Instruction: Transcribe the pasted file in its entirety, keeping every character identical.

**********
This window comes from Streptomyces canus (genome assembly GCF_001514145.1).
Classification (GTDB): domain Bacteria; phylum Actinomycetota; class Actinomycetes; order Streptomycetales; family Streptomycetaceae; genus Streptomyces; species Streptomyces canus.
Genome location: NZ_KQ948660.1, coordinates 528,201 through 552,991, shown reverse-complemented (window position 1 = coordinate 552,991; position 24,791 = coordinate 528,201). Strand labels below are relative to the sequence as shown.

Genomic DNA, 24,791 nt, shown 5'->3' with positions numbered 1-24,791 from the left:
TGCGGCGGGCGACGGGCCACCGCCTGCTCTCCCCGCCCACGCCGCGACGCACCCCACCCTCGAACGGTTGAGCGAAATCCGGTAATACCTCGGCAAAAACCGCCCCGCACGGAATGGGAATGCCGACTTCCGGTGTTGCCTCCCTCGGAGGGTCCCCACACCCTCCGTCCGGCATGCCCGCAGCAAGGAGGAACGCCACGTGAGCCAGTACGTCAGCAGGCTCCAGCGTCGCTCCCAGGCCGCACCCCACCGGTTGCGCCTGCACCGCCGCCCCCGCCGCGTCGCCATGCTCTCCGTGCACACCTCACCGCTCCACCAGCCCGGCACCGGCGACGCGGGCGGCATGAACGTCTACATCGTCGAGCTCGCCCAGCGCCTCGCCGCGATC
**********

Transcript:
This window comes from Streptomyces canus (genome assembly GCF_001514145.1).
Classification (GTDB): domain Bacteria; phylum Actinomycetota; class Actinomycetes; order Streptomycetales; family Streptomycetaceae; genus Streptomyces; species Streptomyces canus.
Genome location: NZ_KQ948660.1, coordinates 528,201 through 552,991, shown reverse-complemented (window position 1 = coordinate 552,991; position 24,791 = coordinate 528,201). Strand labels below are relative to the sequence as shown.

Genomic DNA, 24,791 nt, shown 5'->3' with positions numbered 1-24,791 from the left:
TGCGGCGGGCGACGGGCCACCGCCTGCTCTCCCCGCCCACGCCGCGACGCACCCCACCCTCGAACGGTTGAGCGAAATCCGGTAATACCTCGGCAAAAACCGCCCCGCACGGAATGGGAATGCCGACTTCCGGTGTTGCCTCCCTCGGAGGGTCCCCACACCCTCCGTCCGGCATGCCCGCAGCAAGGAGGAACGCCACGTGAGCCAGTACGTCAGCAGGCTCCAGCGTCGCTCCCAGGCCGCACCCCACCGGTTGCGCCTGCACCGCCGCCCCCGCCGCGTCGCCATGCTCTCCGTGCACACCTCACCGCTCCACCAGCCCGGCACCGGCGACGCGGGCGGCATGAACGTCTACATCGTCGAGCTCGCCCAGCGCCTCGCCGCGATC